No kidding! Conflict-zone Bastar has got talent | Hindustan Times
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No kidding! Conflict-zone Bastar has got talent

Born in a Maoist-hit village of Narayanpur district in Chhattisgarh, tribal girl Soumya has not been able to prevent the impact of bloody conflict seeping into her heart and art. Ejaz Kaiser writes.

regional movies Updated: Mar 24, 2013 03:38 IST
Ejaz Kaiser

A bus blown up in a landmine blast, people crouching behind trees with guns and reflections of the trees in a water body are not what you expect in a painting by a 13-year-old, but Kumari Soumya is different.

Born in a Maoist-hit village of Narayanpur district in Chhattisgarh, tribal girl Soumya has not been able to prevent the impact of bloody conflict seeping into her heart and art.

Growing up in conflict zones of Chhattisgarh's Bastar region, where Maoists and security personnel have been killing each other for more than a decade, thousands of tribal children are aware of the same brutality that Soumya captures.

The awareness of violence has forced them to wisen up beyond their years, but, mercifully, they retain the carefree abandon of childhood: full of life and given to the joys of playing, dancing, singing and painting along with the pursuit of education.

A unique talent hunt - Eklavya-Dandakaranya Ki Shaan - conceptualised by former journalist Rajarshi Roy's RAA' Media private limited began on February 17, giving the children a unique platform to showcase their abilities over nine days.

Ladli Netam, 5, whose father escaped a Maoist attack last year, took to the dance floor at one of the events, as did Shweta Mandavi, 9, who was injured after Maoists attacked a wedding party bus she was in by mistake.

Apart from songs, performances on the dhol, tabla and harmonium as well as group shows, the children also had a field day in general knowledge quiz events. Roy, who shot and recorded the event, brought the participants -between 4 and 16 years old - out of their shells.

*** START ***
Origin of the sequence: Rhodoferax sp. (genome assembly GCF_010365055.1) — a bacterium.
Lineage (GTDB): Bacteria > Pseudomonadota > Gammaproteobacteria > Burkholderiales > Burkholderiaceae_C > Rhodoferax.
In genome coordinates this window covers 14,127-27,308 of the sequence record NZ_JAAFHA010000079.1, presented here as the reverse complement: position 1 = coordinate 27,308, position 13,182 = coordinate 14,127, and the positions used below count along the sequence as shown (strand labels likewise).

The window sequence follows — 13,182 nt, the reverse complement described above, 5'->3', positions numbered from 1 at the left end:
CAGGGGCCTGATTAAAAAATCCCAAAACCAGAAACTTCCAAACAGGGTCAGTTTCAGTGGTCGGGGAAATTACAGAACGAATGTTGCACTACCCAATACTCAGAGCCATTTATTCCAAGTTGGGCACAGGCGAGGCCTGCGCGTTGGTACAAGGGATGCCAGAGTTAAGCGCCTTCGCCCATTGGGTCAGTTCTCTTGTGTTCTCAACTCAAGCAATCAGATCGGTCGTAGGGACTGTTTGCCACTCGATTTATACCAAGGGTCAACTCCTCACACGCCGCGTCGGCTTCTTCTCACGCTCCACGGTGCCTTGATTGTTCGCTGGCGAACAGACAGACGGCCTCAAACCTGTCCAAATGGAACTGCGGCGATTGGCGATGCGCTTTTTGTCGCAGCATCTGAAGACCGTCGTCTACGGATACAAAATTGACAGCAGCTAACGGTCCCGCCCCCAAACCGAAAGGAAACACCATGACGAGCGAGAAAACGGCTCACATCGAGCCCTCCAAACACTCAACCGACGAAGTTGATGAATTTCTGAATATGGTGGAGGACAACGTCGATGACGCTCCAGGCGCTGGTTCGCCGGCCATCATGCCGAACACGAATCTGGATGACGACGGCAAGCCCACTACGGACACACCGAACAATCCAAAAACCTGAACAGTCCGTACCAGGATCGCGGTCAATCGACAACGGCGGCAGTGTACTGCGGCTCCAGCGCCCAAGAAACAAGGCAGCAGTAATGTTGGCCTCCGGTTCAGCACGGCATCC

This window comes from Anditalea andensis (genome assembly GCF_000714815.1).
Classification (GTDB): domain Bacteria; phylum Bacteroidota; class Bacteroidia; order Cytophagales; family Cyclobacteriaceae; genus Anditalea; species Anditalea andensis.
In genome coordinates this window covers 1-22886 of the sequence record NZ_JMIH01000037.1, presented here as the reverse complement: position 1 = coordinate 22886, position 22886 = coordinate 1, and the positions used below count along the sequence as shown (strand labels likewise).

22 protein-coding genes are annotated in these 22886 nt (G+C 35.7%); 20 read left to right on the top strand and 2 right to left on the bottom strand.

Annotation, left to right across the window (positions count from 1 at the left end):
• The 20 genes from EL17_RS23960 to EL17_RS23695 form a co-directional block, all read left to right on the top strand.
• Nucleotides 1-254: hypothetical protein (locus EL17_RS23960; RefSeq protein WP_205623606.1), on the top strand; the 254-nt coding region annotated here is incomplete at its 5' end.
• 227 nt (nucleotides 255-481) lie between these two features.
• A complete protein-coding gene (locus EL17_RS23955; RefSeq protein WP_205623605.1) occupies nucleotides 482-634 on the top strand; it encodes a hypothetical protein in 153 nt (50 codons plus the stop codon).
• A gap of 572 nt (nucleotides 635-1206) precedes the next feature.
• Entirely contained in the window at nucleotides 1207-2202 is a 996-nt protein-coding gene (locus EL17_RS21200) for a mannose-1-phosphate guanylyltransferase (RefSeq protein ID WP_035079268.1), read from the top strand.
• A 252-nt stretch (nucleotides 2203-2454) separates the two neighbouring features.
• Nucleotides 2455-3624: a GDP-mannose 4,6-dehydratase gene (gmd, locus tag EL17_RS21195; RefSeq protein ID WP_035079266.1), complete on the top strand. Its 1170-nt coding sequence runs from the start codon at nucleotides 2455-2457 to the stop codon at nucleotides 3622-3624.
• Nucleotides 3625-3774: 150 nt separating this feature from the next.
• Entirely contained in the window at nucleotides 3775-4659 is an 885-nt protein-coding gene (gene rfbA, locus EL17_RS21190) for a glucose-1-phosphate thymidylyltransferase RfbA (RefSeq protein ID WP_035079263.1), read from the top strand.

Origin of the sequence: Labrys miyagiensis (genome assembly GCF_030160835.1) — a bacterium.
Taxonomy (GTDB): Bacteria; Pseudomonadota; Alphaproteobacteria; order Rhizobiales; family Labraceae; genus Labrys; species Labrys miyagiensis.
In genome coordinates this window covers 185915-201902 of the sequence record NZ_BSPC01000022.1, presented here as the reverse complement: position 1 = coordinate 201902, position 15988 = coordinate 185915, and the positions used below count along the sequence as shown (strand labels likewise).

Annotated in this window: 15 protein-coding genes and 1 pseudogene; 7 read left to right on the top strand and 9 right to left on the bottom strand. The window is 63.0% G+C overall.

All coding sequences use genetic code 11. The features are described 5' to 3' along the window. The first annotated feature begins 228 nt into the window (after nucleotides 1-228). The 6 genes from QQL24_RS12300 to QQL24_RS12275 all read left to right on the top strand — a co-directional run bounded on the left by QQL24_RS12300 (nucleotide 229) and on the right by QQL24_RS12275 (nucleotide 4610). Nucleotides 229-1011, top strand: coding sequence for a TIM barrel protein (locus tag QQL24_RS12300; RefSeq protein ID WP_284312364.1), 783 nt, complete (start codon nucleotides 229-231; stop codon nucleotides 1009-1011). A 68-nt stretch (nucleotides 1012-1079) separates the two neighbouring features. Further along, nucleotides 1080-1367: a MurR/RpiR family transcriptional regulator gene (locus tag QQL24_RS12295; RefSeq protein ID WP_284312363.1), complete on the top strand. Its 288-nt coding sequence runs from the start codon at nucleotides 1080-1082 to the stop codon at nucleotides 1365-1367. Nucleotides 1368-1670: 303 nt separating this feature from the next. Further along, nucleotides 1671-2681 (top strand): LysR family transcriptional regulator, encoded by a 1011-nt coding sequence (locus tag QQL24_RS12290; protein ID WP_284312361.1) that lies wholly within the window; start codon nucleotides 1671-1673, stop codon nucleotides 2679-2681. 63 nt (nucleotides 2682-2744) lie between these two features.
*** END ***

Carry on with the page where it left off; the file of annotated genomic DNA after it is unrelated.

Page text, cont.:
He is in talks with Doordarshan and radio channels to take the talent of these children, and inevitably their stories, to the world. "India needs to realise rich talent also exists in such remote tribal belts and, perhaps, the time has come to unleash their undiscovered potential. This is a start."

Nearly 5,000 children from the seven districts of Bastar have shown interest in taking part in Roy's talent hunt. After screening, 150 children will perform in state capital Raipur and the best 15 will be chosen for a grand final.

The children's enthusiasm has created a ripple effect, touching nearly half a million tribals in the Maoist heartland.

The concept has also caught the attention of Sukma district collector P Dayanand, who attended one of the shows. "I am really moved. The tribal students need encouragement. I will soon organise a similar event."

Social worker and Padma Shri awardee Dharampal Saini who was among the judges at one of Roy's talent hunt shows in Jagdalpur said, "Such action to organise and encourage the new generation in arts, culture and sports in tribal areas is commendable."

Roy is already planning the second season of his talent hunt in Bastar. He is keen on taking his event to similar conflict zones in adjoining Odisha, Andhra Pradesh and Maharashtra.